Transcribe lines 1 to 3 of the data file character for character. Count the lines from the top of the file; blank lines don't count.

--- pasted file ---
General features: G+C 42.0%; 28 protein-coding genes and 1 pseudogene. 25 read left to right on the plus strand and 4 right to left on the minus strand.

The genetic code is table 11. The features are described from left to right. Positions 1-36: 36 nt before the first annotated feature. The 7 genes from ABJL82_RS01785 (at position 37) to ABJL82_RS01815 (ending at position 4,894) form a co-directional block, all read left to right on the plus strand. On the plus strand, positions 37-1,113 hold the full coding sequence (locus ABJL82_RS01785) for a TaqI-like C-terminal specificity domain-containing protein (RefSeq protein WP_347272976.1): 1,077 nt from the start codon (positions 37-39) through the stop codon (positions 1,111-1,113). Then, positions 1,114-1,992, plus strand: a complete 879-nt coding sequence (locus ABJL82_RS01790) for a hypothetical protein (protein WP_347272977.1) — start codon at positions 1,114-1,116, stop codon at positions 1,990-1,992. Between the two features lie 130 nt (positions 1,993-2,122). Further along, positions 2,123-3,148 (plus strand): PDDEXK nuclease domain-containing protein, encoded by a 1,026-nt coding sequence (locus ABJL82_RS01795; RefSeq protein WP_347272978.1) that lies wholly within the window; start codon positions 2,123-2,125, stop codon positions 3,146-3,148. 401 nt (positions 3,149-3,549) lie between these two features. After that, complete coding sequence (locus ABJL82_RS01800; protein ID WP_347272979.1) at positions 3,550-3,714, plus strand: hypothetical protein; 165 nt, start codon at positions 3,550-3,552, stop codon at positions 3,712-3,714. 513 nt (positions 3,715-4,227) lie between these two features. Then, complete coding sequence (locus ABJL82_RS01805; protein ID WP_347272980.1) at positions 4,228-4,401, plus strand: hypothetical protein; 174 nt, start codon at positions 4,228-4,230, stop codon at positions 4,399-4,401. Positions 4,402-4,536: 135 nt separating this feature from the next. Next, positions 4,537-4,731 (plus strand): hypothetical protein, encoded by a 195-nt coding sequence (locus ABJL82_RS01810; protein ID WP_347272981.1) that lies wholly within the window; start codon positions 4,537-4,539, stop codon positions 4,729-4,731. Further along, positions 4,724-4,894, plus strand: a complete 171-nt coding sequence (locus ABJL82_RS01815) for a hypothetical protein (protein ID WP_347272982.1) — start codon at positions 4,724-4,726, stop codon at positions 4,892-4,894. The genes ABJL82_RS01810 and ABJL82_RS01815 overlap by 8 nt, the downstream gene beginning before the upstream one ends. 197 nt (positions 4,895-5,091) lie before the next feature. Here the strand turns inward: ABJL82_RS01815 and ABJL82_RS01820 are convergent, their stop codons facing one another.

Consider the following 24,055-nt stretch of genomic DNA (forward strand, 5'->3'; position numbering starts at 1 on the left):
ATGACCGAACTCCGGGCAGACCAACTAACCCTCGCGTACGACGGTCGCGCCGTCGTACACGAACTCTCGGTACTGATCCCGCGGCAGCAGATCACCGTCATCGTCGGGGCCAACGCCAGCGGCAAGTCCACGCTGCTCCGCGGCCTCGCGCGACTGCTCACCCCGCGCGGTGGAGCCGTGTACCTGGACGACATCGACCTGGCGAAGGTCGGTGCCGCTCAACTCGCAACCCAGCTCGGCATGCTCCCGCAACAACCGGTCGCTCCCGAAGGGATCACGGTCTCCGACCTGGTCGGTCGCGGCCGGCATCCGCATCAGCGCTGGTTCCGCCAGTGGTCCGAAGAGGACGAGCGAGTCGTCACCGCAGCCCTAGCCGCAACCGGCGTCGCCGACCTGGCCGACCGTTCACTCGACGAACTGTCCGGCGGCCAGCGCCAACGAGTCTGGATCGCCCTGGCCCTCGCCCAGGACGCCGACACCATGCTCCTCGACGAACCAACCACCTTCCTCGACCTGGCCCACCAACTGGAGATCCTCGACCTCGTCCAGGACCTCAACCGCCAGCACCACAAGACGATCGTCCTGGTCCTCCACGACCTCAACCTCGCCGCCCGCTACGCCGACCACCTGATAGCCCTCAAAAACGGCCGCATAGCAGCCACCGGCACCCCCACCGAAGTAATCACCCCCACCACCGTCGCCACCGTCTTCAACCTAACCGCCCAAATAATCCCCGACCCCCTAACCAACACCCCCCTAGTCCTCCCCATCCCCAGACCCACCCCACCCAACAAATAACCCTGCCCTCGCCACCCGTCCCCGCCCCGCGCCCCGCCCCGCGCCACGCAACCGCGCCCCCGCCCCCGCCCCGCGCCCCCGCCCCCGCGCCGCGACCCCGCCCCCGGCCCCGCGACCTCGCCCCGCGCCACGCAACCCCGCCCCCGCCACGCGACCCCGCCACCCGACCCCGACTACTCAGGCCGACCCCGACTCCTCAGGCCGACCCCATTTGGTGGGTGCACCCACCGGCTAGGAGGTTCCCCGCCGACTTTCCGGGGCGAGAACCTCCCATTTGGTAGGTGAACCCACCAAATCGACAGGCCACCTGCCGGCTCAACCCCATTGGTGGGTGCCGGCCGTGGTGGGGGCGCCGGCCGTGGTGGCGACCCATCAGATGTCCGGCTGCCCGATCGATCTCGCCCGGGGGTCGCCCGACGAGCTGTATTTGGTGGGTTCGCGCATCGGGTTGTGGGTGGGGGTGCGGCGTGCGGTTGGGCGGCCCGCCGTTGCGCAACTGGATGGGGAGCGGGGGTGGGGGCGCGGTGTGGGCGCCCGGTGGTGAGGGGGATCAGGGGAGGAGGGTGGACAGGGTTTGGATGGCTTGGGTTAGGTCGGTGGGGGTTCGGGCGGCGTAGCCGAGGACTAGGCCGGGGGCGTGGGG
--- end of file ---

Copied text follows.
General features: G+C 42.0%; 28 protein-coding genes and 1 pseudogene. 25 read left to right on the plus strand and 4 right to left on the minus strand.

The genetic code is table 11. The features are described from left to right. Positions 1-36: 36 nt before the first annotated feature. The 7 genes from ABJL82_RS01785 (at position 37) to ABJL82_RS01815 (ending at position 4,894) form a co-directional block, all read left to right on the plus strand. On the plus strand, positions 37-1,113 hold the full coding sequence (locus ABJL82_RS01785) for a TaqI-like C-terminal specificity domain-containing protein (RefSeq protein WP_347272976.1): 1,077 nt from the start codon (positions 37-39) through the stop codon (positions 1,111-1,113). Then, positions 1,114-1,992, plus strand: a complete 879-nt coding sequence (locus ABJL82_RS01790) for a hypothetical protein (protein WP_347272977.1) — start codon at positions 1,114-1,116, stop codon at positions 1,990-1,992. Between the two features lie 130 nt (positions 1,993-2,122). Further along, positions 2,123-3,148 (plus strand): PDDEXK nuclease domain-containing protein, encoded by a 1,026-nt coding sequence (locus ABJL82_RS01795; RefSeq protein WP_347272978.1) that lies wholly within the window; start codon positions 2,123-2,125, stop codon positions 3,146-3,148. 401 nt (positions 3,149-3,549) lie between these two features. After that, complete coding sequence (locus ABJL82_RS01800; protein ID WP_347272979.1) at positions 3,550-3,714, plus strand: hypothetical protein; 165 nt, start codon at positions 3,550-3,552, stop codon at positions 3,712-3,714. 513 nt (positions 3,715-4,227) lie between these two features. Then, complete coding sequence (locus ABJL82_RS01805; protein ID WP_347272980.1) at positions 4,228-4,401, plus strand: hypothetical protein; 174 nt, start codon at positions 4,228-4,230, stop codon at positions 4,399-4,401. Positions 4,402-4,536: 135 nt separating this feature from the next. Next, positions 4,537-4,731 (plus strand): hypothetical protein, encoded by a 195-nt coding sequence (locus ABJL82_RS01810; protein ID WP_347272981.1) that lies wholly within the window; start codon positions 4,537-4,539, stop codon positions 4,729-4,731. Further along, positions 4,724-4,894, plus strand: a complete 171-nt coding sequence (locus ABJL82_RS01815) for a hypothetical protein (protein ID WP_347272982.1) — start codon at positions 4,724-4,726, stop codon at positions 4,892-4,894. The genes ABJL82_RS01810 and ABJL82_RS01815 overlap by 8 nt, the downstream gene beginning before the upstream one ends. 197 nt (positions 4,895-5,091) lie before the next feature. Here the strand turns inward: ABJL82_RS01815 and ABJL82_RS01820 are convergent, their stop codons facing one another.

Consider the following 24,055-nt stretch of genomic DNA (forward strand, 5'->3'; position numbering starts at 1 on the left):